Like I said, in 31.5 years I witnessed a lot of incompetence and lunacy.

Posted by denny at April 10, 2005 08:39 PM  

Yesh, I know Quality Programs. We had Total Quality Management (TQM) in the Air Nasty Guard here in OR about '91 or so. I sat thru the classes, even stayed awake and kept a notebook with notes, not just on the handouts either.

For my zeal, I was sent to the follow-on "Train the Trainer" classes, and actually conducted a training session after that.

Then the County Gummint, for which I also worked, decided that THEY would institute TQM. They asked for volunteers to instruct, be Divisional reps, etc. I sent a letter volunteering to perform that duty, together with my Quality Resume. The County never replied. Never even farking replied.

TQM was short-lived at the County, lasted less than a year, and it's only residue is the infernal process of Goal Setting and Mission Statements, which outlived the program. It died in the Air Guard after two years.

The Air Farce was famous, of course, for one-upping Six Sigma with Zero Defects!

Yeah! Fond memories of THAT putz-pounding, sure!

Posted by: Rivrdog on April 11, 2005 03:22 AM

See? I knew you had stories. Over thirty years watching foils on the overhead projector had to have left some marks.

Now do the one about what you found under the raised floor in the machine room. Or was it above the false ceiling?

Oh, and, not works. Worked. I was laid off when my job was sent to IBM Bangalore.

Posted by: homebru on April 11, 2005 09:53 AM

I have sit sit here in wonder that an organisation such as IBM, supposedly staffed with professionals, would need to think about supplying pencils for everyone at a mandated training program.
It would be a helluva lot quicker and more effective way to improve quality to announce a mandatory training class and fire everyone who showed up without pen and paper. Anybody not bright enough to be prepared to take notes is a sumbitch so ate up with the dumbass as to be not qualified to sweep the effin' floors.

Posted by: Peter on April 11, 2005 01:35 PM

After having put in fifty years in three different agencies of the Federal Government, seems to me that IBM and the feds have the same idiotic decrepitude. Are we sure that IBM management aren't rejects of the Navy Department or the U.S. Treasury? Or visa-versa?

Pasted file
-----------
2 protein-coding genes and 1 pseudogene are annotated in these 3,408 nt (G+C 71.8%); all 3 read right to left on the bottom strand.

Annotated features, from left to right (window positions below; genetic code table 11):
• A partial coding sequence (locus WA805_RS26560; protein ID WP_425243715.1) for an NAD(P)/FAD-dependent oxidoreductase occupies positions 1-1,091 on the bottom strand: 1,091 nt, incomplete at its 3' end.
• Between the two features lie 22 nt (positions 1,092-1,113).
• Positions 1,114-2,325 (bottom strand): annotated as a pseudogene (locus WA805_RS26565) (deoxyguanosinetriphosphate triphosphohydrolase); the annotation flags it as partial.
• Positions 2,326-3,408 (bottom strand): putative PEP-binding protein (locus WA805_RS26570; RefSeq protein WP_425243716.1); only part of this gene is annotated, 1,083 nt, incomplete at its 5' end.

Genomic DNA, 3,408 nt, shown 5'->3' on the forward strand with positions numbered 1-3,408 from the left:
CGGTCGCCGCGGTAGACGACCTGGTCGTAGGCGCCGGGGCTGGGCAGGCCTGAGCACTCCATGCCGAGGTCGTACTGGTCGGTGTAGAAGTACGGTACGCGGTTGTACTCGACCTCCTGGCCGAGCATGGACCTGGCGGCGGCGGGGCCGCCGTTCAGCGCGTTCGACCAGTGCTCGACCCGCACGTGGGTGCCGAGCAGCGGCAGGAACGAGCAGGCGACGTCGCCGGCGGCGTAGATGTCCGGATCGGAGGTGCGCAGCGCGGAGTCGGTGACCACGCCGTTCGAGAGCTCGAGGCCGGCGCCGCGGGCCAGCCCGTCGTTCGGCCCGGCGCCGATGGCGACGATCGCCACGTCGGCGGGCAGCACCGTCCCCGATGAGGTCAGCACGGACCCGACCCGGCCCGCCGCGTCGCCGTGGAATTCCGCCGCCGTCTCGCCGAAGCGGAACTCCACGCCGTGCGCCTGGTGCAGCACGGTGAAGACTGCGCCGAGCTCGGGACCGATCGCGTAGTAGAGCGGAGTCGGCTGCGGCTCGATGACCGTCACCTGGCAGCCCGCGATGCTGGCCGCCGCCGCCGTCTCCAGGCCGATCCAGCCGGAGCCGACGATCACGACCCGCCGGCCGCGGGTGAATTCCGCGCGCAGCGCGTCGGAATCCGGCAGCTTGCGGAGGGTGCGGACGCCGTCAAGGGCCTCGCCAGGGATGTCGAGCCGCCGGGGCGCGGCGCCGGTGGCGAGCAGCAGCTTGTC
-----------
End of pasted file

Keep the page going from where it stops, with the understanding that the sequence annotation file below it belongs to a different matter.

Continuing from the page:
Texas AC

Posted by: AC O'Brein on April 11, 2005 01:55 PM

Oh, geez....TQM. I'd forgotten all about that - we went through that process at the County Office of Education I worked for.

Guess I blocked it out of my mind.

Posted by: Trish on April 12, 2005 02:16 PM

TQM brings back bad memories

In the active duty Air Force in 91 it became known to stand for "To Quote McPeak"

(As in Gen Tony McPeak, AF Chief Of Staff that focused on things like this rather than things like, I don't know, taking care of the troops and mission accomplisment?)

After this became wide spread, the acronym was changed to AQM, Air Force Quality Management, or, "A**holes Quoting McPeak"

Posted by: Randy on April 13, 2005 05:18 PM

Yep, seen a lot of this BS in a variety of roles ad DBA in many different companies. Yea us! TQM, Six Smegma, Green Belts, Blacks Belts, Belts O' Scotch, whaterver. All day indoctrination by trained North Korean brainwashers. It lets me bring home a paycheck, and it's free entertainment too.

BTW, Deming, the guy who proved a system that worked by showing the Japanese how to kick our ass in manufacturing said that any lowly peasant on the assembly line must be able to stop production to correct a quality problem. Just try it with the pencil pushers!

Posted by: Cappy on April 16, 2005 03:39 PM